Explaining the tweets

Our daily politics news roundup will check in on several other big stories, so here’s a look at what else is in the news.

On Friday morning, the president tweeted this:

Translation: Trump is referencing reports from Thursday night that his fired national security adviser, Michael Flynn, has offered to testify in the Russia investigation in return for immunity from prosecution. (Investigators haven’t taken him up on his offer so far.)

More broadly, Trump is yet again trying to downplay several investigations into his associates and Russian efforts to influence the 2016 election, of which there are at least three (from the FBI, the Senate Intelligence Committee, and the House Intelligence Committee).

The background: There’s a lot of potentially shady stuff involving Flynn. He discussed the topic of President Obama’s sanctions on Russia with Russian Ambassador Sergey Kislyak during the transition, but told Vice President-elect Mike Pence that the topic never came up. He was paid more than $65,000 by Russia-linked companies for speeches he gave in 2015. Also, it turns out he had been working as a foreign agent for Turkish government interests during the 2016 campaign.

We don’t know exactly why Flynn believes he’s in legal jeopardy, but his offer of testimony in exchange for immunity suggests he thinks it’s at least possible that he is. So depending on what he knows and is willing to testify to, this could be a highly significant development in the investigation. (However, again, no one’s taken him up on it just yet, with the Senate Intelligence Committee telling him the topic was “wildly preliminary,” per NBC News.)

Normal or not normal? To put it mildly, it is highly unusual for a president to condemn an active FBI investigation into his associates as a “witch hunt.”

Trump policy reads

  • “Trump administration stops disclosing troop deployments in Iraq and Syria”: “Earlier this month, the Pentagon quietly dispatched 400 Marines to northern Syria to operate artillery in support of Syrian militias that are cooperating in the fight against Islamic State, according to U.S. officials. That was the first use of U.S. Marines in that country since its long civil war began. In Iraq, nearly 300 Army paratroopers were deployed recently to help the Iraqi military in their six-month assault on the city of Mosul, according to U.S. officials. Neither of those deployments was announced once they had been made...” —W.J. Hennigan, Los Angeles Times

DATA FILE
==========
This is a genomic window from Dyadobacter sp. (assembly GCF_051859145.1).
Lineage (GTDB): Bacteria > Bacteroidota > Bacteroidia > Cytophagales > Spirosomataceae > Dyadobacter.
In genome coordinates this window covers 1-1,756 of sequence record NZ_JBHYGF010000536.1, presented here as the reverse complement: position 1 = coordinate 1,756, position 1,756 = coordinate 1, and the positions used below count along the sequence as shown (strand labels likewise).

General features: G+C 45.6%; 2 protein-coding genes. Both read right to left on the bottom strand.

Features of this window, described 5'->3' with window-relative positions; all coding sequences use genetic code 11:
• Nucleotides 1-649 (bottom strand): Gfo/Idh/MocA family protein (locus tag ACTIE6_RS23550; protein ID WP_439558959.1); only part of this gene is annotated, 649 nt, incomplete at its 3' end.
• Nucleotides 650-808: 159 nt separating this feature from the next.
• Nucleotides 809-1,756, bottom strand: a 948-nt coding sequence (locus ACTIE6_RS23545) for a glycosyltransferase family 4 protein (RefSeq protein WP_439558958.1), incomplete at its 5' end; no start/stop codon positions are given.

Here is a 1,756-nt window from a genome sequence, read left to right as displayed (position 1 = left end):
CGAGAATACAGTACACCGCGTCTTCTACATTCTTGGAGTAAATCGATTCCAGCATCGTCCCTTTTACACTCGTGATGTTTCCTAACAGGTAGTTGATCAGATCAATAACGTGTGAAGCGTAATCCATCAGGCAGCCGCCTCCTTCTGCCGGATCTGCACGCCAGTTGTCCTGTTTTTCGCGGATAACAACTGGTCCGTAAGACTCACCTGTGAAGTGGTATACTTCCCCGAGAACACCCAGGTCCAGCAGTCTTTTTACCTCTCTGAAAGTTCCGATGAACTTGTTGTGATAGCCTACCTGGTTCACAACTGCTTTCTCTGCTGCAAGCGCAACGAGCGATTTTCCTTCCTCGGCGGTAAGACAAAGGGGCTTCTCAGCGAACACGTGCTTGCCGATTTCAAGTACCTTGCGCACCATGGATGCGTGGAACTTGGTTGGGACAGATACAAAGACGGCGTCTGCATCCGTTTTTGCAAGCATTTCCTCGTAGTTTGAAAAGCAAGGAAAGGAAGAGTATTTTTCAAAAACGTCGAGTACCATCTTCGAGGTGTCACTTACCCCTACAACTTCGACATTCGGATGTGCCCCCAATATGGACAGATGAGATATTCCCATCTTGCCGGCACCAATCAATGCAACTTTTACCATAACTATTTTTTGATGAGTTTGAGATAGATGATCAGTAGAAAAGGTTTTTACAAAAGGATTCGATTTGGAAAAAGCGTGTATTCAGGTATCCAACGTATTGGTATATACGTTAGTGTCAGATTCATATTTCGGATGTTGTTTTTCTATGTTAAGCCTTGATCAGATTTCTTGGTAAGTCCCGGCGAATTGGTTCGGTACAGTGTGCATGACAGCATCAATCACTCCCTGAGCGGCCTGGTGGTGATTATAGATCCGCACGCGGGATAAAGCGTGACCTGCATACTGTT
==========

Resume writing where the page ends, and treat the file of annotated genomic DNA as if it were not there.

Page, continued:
• “Making sense of Trump’s order on climate change”: “Contrary to numerous reports, President Donald Trump’s executive order on climate change does not come even close to eliminating President Barack Obama’s legacy with respect to greenhouse-gas reductions. Most of that legacy, involving dramatic emissions cuts in the transportation sector and from household appliances, remains intact. Nonetheless, the order is massively important and, in some respects, reckless...” —Cass Sunstein, Bloomberg View
  • “After calling NAFTA ‘worst trade deal,’ Trump appears to soften stance”: “Mr. Trump has often said that the United States could abandon NAFTA altogether if renegotiating it is not possible. But the hawkish rhetoric of the campaign has given way to more measured statements on trade from the administration that track more closely with the stance of many congressional Republicans, who are avid promoters of free trade and deeply skeptical of policies they view as restrictive or protectionist.” —Julie Hirschfeld Davis and Alan Rappeport, New York Times
  • “The art of the denial: The US visa process is already maddeningly subjective. Trump could make it even tougher”: “The federal government has vast, nearly unchallengeable power to deny individuals visas to enter the US. And the process by which it determines whether someone deserves a visa provides plenty of opportunities for subjective judgments or straight-up profiling. As a matter of law and policy, visa denials are a wide-open door the Trump administration can push on. Without any sort of top-down mandate from Trump or [Secretary of State Rex] Tillerson, the administration could very easily, but quietly, make it a lot harder for a lot of people to come to the United States.” —Dara Lind, Vox